A return to fake right-wing outrage: Without Trump, Republicans run back to sexist resentments

Desperate to keep the rubes riled up, the right reverts to faking umbrage at "unladylike" self-expression

By Amanda Marcotte

Senior Writer

Published December 18, 2020 1:03PM (EST)

Tucker Carlson (Chip Somodevilla/Getty Images)
Tucker Carlson (Chip Somodevilla/Getty Images)

Needless to say, 2020 was quite the year — and not just for people who believe in preserving democracy and containing deadly pandemics. 

For Republican politicians and right-wing media, whose careers are centered around feeding silly victimization narratives to the right-wing base, there was all manner of made-up nonsense to get the rubes riled up. For months, the right-wing narrative was focused on claims that the coronavirus pandemic and/or measures to contain it were all a giant conspiracy aimed at tanking Donald Trump's re-election chances. The fall was then consumed by similarly bonkers conspiracy theories about "voter fraud" and Joe Biden somehow "rigging" the election. 

And while both narratives are still being pushed by right-wing media — and Trump himself is still raving like a madman on Twitter with his election conspiracy theories — it's becoming clear to many in the right-wing media that it's time to move on. There's going to be a Democrat in the White House, and it's time to put to bed the grievance narrative of "deep state trying to take a good man down!"

So the right is returning to the strategy of the Barack Obama years, churning out a steady stream of fake outrage over supposed Democratic transgressions — remember how angry they were that Obama wore a tan suit? — all to feed their metanarrative that Democratic governance is inherently illegitimate. And they know that the quickest way to stir the furies of right-wing America is to tell them stories about how all those Democratic women are out of control. Who do those b*tches think they are? 

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This past week saw a deeply unpleasant return to the long-standing Republican practice of firing up the base by bashing Democratic women for supposed sacrileges against ladylike behavior.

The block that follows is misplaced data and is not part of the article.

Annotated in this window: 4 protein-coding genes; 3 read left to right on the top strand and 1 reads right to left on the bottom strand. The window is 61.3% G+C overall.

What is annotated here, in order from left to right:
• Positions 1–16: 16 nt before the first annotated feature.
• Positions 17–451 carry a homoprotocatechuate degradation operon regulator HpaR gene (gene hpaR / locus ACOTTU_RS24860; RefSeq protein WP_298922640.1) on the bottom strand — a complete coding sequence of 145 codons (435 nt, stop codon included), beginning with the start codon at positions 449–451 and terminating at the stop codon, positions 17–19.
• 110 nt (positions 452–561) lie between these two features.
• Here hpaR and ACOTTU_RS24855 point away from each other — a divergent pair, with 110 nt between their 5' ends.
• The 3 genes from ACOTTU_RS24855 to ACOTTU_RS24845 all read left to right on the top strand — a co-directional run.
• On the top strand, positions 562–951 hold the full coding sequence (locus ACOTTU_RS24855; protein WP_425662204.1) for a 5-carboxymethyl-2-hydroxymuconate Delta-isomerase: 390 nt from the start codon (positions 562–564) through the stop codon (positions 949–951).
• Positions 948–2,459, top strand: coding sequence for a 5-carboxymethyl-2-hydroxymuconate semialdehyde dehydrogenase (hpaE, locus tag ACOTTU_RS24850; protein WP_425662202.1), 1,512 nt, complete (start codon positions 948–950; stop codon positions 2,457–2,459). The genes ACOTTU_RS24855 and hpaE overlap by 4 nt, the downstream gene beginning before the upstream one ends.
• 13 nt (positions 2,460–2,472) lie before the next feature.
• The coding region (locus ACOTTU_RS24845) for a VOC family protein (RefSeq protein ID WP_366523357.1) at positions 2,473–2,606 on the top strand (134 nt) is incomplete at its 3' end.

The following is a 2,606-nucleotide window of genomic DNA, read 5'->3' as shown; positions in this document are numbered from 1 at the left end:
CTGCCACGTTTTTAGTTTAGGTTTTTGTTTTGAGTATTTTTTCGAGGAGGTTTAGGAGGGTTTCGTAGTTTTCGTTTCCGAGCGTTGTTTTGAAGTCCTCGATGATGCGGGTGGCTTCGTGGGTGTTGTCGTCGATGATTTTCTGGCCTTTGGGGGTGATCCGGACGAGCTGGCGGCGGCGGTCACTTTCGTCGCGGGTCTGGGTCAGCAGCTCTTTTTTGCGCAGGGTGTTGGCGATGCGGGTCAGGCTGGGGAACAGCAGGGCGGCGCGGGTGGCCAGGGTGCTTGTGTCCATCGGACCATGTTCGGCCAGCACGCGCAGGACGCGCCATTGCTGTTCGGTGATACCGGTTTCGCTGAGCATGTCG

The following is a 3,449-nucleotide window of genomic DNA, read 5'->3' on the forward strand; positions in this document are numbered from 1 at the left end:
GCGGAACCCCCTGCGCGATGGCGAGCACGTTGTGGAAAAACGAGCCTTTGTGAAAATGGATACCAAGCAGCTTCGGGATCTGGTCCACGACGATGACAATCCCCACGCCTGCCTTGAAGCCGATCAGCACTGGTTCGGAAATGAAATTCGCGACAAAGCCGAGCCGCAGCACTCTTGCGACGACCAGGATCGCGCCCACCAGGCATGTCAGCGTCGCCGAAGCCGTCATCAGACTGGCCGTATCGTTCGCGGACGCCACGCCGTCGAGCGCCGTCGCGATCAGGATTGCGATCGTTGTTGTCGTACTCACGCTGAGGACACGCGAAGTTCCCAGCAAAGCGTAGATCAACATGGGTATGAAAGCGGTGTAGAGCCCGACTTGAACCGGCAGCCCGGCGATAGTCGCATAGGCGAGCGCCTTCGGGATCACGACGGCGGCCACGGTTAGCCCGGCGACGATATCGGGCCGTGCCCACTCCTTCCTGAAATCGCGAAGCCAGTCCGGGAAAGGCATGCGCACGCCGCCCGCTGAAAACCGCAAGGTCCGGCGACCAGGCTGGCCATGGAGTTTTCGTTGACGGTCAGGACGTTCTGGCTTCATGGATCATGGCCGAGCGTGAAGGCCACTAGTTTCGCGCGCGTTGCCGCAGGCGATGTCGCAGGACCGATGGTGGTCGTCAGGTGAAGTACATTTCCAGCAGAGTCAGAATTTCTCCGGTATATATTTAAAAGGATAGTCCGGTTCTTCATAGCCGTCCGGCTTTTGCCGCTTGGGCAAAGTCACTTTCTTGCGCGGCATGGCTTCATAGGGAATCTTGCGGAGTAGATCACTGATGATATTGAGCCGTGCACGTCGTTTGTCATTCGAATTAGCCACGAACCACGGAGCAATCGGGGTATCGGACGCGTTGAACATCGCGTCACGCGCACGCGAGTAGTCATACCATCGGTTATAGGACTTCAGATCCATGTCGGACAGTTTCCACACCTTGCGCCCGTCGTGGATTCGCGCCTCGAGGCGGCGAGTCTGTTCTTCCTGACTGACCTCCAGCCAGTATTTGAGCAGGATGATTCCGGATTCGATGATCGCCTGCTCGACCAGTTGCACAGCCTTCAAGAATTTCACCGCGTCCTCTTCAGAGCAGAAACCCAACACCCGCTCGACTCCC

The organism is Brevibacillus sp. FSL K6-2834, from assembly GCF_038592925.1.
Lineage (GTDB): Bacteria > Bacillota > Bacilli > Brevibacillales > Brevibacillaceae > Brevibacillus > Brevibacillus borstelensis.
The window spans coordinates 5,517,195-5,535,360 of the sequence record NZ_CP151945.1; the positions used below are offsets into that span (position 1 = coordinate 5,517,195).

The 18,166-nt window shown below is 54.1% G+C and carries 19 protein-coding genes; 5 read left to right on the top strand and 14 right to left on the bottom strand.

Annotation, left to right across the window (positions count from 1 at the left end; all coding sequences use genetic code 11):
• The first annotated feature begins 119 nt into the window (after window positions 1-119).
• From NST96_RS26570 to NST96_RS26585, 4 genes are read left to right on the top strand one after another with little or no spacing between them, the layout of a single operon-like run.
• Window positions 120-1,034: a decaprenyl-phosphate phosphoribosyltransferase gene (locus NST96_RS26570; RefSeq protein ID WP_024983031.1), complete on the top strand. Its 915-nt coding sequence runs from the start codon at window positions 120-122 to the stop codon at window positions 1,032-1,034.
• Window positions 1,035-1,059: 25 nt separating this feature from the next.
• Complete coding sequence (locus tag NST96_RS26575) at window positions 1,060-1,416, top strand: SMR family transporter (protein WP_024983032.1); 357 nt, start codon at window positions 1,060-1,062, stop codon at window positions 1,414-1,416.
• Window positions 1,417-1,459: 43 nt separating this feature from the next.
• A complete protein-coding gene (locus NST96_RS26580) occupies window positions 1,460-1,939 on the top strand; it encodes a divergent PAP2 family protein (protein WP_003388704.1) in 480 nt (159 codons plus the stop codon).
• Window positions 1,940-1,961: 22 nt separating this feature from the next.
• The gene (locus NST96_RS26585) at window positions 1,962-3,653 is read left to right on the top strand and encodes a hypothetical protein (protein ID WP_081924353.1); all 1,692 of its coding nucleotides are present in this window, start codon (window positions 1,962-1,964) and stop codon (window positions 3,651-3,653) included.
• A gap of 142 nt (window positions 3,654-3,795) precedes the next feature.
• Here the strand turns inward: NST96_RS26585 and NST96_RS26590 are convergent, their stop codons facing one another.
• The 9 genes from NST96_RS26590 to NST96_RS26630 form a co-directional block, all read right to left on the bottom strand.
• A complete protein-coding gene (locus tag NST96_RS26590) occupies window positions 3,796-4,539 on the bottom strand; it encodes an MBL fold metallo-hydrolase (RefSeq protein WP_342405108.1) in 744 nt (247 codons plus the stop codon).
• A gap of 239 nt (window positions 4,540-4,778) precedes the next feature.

First, the Wall Street Journal threw out bait by running an op-ed by Joseph Epstein in which he addressed Dr. Jill Biden, the incoming first lady, as "kiddo" and argued that it's "fraudulent, not to say a touch comic," for her to use the title of "Dr.", even though, objectively, she has a doctorate. Epstein has been playing this game as far back as 1970, when he wrote in Harper's that "I would wish homosexuality off the face of the earth" and other grotesqueries about gay people. 

The op-ed was dumb and misogynist, so of course, Tucker Carlson of Fox News was drawn to it like ants to a puked-up Long Island Ice Tea. For multiple nights this week, Carlson hosted unhinged segments full of maximum umbrage, screeching that Biden is "borderline illiterate," dismissing her career as a high school and community college English teacher. The rest of conservative media is following suit:

The purpose of these hysterics isn't mysterious. It's about triggering resentment in men who cannot accept the idea that women might not only be smart, but smarter than they are. It's also sexist policing, insisting that it's Biden's duty to hide her intelligence and achievements to preserve the tender feelings of insecure men. Barack Obama got the same kind of response from racists, including Trump, who spent years insisting that his many academic achievements (a bachelor's degree from Columbia and a law degree from Harvard) must be either fake or the result of cheating.